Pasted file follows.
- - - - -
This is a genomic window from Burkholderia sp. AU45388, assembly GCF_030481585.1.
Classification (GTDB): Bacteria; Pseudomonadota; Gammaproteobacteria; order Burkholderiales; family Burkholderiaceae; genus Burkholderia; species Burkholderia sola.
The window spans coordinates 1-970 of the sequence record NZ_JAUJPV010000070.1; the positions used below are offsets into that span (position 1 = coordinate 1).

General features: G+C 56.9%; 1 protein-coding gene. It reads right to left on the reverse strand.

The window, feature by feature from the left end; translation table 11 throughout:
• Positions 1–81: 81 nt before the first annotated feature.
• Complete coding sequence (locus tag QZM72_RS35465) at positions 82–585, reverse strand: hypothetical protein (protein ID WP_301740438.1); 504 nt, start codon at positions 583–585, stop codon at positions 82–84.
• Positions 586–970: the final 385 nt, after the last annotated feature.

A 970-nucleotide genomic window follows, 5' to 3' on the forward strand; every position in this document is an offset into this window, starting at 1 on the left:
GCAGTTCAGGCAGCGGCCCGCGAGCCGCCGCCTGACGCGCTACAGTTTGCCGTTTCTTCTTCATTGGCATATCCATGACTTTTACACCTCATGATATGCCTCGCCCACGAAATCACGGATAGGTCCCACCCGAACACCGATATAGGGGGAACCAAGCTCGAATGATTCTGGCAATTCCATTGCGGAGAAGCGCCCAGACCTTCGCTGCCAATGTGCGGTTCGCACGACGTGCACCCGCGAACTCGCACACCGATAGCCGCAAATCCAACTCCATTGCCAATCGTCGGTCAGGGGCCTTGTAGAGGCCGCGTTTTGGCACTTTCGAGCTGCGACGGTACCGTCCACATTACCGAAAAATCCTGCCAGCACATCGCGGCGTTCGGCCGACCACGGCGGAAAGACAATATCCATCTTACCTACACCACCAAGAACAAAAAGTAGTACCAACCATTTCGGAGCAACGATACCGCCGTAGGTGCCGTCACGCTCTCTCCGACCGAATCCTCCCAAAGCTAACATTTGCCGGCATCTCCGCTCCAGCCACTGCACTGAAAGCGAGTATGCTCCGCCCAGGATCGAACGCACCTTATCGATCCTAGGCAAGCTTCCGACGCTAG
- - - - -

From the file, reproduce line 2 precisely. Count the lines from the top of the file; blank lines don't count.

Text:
Classification (GTDB): Bacteria; Pseudomonadota; Gammaproteobacteria; order Burkholderiales; family Burkholderiaceae; genus Burkholderia; species Burkholderia sola.